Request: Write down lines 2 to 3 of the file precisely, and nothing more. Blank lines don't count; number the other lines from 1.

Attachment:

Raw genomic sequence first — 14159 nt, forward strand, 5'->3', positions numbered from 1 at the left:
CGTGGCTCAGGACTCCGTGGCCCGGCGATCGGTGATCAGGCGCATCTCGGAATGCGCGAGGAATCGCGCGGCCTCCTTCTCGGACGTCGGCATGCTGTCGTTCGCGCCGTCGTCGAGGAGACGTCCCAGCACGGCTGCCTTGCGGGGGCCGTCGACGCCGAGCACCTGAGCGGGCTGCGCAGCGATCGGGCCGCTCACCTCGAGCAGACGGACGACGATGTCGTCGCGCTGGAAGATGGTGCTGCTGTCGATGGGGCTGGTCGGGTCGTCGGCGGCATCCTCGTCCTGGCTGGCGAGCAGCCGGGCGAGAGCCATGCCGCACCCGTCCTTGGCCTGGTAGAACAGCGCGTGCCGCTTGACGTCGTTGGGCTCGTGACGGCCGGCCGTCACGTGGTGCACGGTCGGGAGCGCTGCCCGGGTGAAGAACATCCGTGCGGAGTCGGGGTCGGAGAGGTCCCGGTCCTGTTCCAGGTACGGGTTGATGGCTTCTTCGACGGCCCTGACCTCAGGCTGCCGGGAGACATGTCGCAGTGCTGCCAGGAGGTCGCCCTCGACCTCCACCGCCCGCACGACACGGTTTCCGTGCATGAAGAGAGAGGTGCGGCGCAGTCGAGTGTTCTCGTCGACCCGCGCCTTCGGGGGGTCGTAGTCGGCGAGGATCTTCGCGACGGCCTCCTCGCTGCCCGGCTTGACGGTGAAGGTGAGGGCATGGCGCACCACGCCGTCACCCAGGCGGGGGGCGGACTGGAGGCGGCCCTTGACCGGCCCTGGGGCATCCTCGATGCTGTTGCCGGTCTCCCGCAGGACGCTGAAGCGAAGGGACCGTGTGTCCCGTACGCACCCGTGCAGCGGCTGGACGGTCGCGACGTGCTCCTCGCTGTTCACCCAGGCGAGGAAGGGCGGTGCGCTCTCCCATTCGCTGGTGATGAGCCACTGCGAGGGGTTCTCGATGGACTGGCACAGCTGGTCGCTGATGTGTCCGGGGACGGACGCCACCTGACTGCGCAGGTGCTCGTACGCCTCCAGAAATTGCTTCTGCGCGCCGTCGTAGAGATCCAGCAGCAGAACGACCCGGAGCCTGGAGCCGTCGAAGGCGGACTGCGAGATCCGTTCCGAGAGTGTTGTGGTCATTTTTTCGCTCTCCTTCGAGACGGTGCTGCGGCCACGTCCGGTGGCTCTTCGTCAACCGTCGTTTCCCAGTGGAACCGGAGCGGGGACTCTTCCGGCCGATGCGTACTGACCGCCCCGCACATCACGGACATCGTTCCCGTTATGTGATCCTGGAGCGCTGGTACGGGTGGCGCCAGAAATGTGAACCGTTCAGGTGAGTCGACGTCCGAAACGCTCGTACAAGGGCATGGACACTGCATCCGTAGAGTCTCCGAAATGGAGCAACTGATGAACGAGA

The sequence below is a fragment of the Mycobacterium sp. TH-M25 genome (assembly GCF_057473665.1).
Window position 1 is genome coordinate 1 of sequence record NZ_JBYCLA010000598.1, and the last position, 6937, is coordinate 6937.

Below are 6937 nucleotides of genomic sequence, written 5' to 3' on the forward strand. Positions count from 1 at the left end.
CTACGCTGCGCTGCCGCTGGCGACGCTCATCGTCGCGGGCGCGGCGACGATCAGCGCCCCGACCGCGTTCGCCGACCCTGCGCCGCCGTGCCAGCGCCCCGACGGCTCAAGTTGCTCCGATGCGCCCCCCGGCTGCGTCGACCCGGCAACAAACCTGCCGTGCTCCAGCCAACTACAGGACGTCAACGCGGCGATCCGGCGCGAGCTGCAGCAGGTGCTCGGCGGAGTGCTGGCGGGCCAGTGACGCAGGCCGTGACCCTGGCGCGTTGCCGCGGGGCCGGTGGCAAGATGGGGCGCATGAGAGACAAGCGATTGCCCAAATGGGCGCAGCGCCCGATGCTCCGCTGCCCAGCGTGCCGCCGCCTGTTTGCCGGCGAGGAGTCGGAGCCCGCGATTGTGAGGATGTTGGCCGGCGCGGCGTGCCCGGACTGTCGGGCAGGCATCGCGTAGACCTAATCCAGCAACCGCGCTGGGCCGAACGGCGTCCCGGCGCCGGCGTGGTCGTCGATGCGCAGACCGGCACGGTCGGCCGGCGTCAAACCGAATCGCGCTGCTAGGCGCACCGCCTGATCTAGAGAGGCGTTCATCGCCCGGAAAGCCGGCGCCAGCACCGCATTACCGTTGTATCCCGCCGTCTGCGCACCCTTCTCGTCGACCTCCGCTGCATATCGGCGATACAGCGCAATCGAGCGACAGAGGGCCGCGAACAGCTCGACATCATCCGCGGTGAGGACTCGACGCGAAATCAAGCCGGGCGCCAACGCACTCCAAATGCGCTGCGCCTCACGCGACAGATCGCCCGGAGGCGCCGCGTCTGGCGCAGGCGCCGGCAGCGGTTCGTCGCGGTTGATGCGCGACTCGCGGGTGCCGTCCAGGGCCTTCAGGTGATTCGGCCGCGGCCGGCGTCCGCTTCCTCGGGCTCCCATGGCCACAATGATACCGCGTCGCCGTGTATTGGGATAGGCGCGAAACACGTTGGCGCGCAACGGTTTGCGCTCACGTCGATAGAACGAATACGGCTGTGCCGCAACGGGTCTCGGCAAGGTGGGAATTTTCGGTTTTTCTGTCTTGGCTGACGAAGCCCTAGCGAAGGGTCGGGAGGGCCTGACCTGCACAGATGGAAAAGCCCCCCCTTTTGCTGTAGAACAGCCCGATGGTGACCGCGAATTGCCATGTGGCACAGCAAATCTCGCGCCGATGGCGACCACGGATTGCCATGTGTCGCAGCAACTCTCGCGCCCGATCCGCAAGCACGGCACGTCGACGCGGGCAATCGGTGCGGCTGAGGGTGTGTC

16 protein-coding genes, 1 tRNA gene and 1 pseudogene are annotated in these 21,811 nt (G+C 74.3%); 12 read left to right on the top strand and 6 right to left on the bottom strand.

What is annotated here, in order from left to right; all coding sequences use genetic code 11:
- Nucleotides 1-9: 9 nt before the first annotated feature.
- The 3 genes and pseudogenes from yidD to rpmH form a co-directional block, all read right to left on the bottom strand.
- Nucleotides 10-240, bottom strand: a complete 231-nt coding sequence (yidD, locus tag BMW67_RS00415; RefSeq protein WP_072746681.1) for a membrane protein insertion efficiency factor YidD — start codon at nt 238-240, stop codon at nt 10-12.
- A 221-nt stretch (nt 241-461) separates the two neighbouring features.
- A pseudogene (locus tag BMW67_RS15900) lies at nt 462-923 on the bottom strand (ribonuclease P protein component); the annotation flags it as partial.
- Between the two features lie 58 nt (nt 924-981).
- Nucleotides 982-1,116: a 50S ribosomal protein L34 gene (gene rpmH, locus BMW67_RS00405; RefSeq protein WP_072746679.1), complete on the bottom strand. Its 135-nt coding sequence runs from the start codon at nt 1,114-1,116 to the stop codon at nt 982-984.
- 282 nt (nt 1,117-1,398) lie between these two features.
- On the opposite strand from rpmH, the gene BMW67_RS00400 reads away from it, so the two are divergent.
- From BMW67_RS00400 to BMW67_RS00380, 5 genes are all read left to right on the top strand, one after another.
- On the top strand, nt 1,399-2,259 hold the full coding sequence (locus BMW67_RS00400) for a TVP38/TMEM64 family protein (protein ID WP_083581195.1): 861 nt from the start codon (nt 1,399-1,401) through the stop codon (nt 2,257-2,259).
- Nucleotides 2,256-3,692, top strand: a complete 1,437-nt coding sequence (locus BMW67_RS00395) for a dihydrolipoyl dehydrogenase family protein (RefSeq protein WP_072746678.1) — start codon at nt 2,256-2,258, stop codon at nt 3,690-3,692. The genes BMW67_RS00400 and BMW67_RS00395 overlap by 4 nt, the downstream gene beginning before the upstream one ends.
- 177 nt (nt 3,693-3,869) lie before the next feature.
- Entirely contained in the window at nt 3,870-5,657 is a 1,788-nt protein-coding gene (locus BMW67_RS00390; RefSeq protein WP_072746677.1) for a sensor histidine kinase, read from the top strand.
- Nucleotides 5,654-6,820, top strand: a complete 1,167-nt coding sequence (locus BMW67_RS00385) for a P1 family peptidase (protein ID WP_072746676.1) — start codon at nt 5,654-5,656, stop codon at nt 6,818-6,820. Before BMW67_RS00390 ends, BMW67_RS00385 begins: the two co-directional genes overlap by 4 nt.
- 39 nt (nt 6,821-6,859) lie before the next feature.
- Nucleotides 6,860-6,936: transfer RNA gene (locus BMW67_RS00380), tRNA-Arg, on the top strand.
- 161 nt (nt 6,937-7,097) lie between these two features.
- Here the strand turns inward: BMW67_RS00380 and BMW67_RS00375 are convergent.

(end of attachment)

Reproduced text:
CGTGGCTCAGGACTCCGTGGCCCGGCGATCGGTGATCAGGCGCATCTCGGAATGCGCGAGGAATCGCGCGGCCTCCTTCTCGGACGTCGGCATGCTGTCGTTCGCGCCGTCGTCGAGGAGACGTCCCAGCACGGCTGCCTTGCGGGGGCCGTCGACGCCGAGCACCTGAGCGGGCTGCGCAGCGATCGGGCCGCTCACCTCGAGCAGACGGACGACGATGTCGTCGCGCTGGAAGATGGTGCTGCTGTCGATGGGGCTGGTCGGGTCGTCGGCGGCATCCTCGTCCTGGCTGGCGAGCAGCCGGGCGAGAGCCATGCCGCACCCGTCCTTGGCCTGGTAGAACAGCGCGTGCCGCTTGACGTCGTTGGGCTCGTGACGGCCGGCCGTCACGTGGTGCACGGTCGGGAGCGCTGCCCGGGTGAAGAACATCCGTGCGGAGTCGGGGTCGGAGAGGTCCCGGTCCTGTTCCAGGTACGGGTTGATGGCTTCTTCGACGGCCCTGACCTCAGGCTGCCGGGAGACATGTCGCAGTGCTGCCAGGAGGTCGCCCTCGACCTCCACCGCCCGCACGACACGGTTTCCGTGCATGAAGAGAGAGGTGCGGCGCAGTCGAGTGTTCTCGTCGACCCGCGCCTTCGGGGGGTCGTAGTCGGCGAGGATCTTCGCGACGGCCTCCTCGCTGCCCGGCTTGACGGTGAAGGTGAGGGCATGGCGCACCACGCCGTCACCCAGGCGGGGGGCGGACTGGAGGCGGCCCTTGACCGGCCCTGGGGCATCCTCGATGCTGTTGCCGGTCTCCCGCAGGACGCTGAAGCGAAGGGACCGTGTGTCCCGTACGCACCCGTGCAGCGGCTGGACGGTCGCGACGTGCTCCTCGCTGTTCACCCAGGCGAGGAAGGGCGGTGCGCTCTCCCATTCGCTGGTGATGAGCCACTGCGAGGGGTTCTCGATGGACTGGCACAGCTGGTCGCTGATGTGTCCGGGGACGGACGCCACCTGACTGCGCAGGTGCTCGTACGCCTCCAGAAATTGCTTCTGCGCGCCGTCGTAGAGATCCAGCAGCAGAACGACCCGGAGCCTGGAGCCGTCGAAGGCGGACTGCGAGATCCGTTCCGAGAGTGTTGTGGTCATTTTTTCGCTCTCCTTCGAGACGGTGCTGCGGCCACGTCCGGTGGCTCTTCGTCAACCGTCGTTTCCCAGTGGAACCGGAGCGGGGACTCTTCCGGCCGATGCGTACTGACCGCCCCGCACATCACGGACATCGTTCCCGTTATGTGATCCTGGAGCGCTGGTACGGGTGGCGCCAGAAATGTGAACCGTTCAGGTGAGTCGACGTCCGAAACGCTCGTACAAGGGCATGGACACTGCATCCGTAGAGTCTCCGAAATGGAGCAACTGATGAACGAGA

The sequence below is a fragment of the Mycobacterium sp. TH-M25 genome (assembly GCF_057473665.1).